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A mechanism of deficient interregional neural communication in schizophrenia

A mechanism of deficient interregional neural communication in schizophrenia

Authors: 
Tzvetan Popov, Christian Wienbruch, Sarah Meissner, Gregory A. Miller and Brigitte Rockstroh
Year: 
2014
Journal: 
Psychophysiology
Abstract:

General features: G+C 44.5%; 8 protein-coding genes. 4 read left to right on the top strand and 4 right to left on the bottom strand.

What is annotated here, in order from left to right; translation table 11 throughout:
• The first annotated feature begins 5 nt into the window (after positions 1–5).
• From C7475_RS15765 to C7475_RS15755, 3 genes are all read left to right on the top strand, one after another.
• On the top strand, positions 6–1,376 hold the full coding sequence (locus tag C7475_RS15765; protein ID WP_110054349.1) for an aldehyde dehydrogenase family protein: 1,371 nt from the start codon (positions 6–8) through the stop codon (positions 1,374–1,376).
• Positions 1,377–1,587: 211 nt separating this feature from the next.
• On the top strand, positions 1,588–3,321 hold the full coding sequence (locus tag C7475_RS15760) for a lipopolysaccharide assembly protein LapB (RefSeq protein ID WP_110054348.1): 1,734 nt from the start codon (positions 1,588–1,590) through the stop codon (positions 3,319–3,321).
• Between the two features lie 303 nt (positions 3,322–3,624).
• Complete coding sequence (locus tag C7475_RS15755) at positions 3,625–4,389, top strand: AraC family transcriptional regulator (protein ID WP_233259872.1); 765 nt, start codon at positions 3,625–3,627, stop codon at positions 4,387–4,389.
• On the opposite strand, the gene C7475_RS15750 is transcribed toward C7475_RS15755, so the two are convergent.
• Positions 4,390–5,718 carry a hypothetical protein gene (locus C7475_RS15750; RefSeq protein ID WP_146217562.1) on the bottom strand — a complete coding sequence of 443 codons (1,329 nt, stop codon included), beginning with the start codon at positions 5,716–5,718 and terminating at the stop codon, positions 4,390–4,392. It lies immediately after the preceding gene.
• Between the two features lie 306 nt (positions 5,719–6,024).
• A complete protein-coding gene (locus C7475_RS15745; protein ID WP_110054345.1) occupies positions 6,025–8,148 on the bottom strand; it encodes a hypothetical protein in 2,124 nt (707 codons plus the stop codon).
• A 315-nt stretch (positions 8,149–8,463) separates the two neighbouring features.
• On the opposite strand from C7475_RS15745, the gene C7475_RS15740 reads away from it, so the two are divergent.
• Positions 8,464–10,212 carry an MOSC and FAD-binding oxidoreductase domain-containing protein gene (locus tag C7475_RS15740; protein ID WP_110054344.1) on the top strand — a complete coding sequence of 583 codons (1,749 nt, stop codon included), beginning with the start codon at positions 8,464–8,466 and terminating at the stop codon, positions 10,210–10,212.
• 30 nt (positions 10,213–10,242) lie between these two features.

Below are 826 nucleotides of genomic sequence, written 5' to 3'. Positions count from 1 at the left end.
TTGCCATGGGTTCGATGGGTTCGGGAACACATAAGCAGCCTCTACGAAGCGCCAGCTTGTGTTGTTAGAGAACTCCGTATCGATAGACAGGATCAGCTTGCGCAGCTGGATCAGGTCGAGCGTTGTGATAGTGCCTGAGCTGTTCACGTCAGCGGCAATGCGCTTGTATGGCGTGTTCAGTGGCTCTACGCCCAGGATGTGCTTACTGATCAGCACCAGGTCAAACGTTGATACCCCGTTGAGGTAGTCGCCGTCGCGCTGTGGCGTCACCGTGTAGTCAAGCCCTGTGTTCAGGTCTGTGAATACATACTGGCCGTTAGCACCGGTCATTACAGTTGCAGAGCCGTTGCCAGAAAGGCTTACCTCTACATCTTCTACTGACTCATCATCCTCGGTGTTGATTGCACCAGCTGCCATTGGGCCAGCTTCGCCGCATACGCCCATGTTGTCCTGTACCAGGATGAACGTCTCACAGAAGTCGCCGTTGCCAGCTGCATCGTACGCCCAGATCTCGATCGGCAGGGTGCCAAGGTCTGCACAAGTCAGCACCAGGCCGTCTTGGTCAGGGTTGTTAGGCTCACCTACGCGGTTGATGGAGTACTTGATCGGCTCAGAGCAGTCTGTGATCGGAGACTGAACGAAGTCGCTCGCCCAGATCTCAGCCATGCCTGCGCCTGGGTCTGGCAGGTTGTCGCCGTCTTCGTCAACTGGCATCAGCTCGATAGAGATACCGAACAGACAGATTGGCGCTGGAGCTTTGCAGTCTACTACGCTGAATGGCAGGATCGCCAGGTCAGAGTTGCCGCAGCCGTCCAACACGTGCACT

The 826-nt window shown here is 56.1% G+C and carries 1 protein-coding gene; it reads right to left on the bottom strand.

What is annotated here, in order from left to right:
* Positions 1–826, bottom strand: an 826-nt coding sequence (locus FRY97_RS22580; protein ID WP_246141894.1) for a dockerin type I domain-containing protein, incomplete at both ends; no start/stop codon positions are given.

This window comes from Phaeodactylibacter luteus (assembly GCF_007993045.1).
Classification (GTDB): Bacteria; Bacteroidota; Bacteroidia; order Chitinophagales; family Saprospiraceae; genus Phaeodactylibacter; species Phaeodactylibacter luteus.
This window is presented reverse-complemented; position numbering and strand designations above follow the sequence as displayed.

Cognitive interference control is disrupted in schizophrenia (SZ). Neuroimaging studies relate interference control to 4–7 Hz (theta) neural activity in a network spanning prefrontal, anterior cingulate (ACC), and parietal cortices. The mechanism of communication in this network and how it is disrupted in schizophrenia are unclear. Behavioral performance and EEG theta oscillations were examined in a Stroop color-word interference task in 17 healthy controls (HC) and 14 SZ patients. Color-word incongruence induced less theta power increase in SZ than in HC around 400 ms and 600–900 ms after word onset in ACC, left middle frontal gyrus (MFG), and inferior parietal regions. Coupling of ACC theta phase to MFG gamma amplitude, indexing interregional communication, was weaker in SZ than in HC. Results suggest ACC-MFG theta power modulation as a mechanism of interference control that supports executive function and is disrupted in schizophrenia.

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